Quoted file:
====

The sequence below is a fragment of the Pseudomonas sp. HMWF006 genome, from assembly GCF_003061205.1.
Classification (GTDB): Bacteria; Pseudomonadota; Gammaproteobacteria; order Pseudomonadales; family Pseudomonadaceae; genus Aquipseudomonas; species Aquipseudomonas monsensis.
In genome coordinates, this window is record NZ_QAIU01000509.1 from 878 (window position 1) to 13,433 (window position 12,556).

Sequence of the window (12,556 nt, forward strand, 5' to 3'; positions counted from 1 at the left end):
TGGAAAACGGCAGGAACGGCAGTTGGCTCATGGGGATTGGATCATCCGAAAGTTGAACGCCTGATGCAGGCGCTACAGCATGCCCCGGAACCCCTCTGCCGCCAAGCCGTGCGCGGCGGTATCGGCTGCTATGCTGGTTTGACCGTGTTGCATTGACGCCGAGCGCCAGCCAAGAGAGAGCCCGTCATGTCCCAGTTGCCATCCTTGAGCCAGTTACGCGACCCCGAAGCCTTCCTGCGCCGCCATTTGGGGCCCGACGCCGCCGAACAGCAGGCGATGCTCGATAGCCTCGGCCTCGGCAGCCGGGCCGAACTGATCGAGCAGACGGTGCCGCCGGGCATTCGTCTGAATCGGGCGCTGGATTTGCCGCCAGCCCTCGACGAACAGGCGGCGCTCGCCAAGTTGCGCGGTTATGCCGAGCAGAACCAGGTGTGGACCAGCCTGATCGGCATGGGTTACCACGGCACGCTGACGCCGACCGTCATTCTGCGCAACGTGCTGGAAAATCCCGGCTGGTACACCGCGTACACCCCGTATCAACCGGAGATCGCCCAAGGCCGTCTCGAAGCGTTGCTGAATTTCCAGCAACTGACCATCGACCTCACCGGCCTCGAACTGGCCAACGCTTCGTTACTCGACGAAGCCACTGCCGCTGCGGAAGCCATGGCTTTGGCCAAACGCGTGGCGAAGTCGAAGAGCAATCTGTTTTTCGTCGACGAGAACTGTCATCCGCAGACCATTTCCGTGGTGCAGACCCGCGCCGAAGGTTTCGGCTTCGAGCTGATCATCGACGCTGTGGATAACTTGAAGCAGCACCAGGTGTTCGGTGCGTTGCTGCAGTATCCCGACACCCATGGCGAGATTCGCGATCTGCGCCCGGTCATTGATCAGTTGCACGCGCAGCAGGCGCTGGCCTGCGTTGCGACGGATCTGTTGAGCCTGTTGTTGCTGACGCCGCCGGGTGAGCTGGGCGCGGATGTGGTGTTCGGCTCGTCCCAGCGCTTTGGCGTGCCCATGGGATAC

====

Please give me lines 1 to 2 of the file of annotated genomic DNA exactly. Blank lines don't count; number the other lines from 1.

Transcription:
The sequence below is a fragment of the Pseudomonas sp. HMWF006 genome, from assembly GCF_003061205.1.
Classification (GTDB): Bacteria; Pseudomonadota; Gammaproteobacteria; order Pseudomonadales; family Pseudomonadaceae; genus Aquipseudomonas; species Aquipseudomonas monsensis.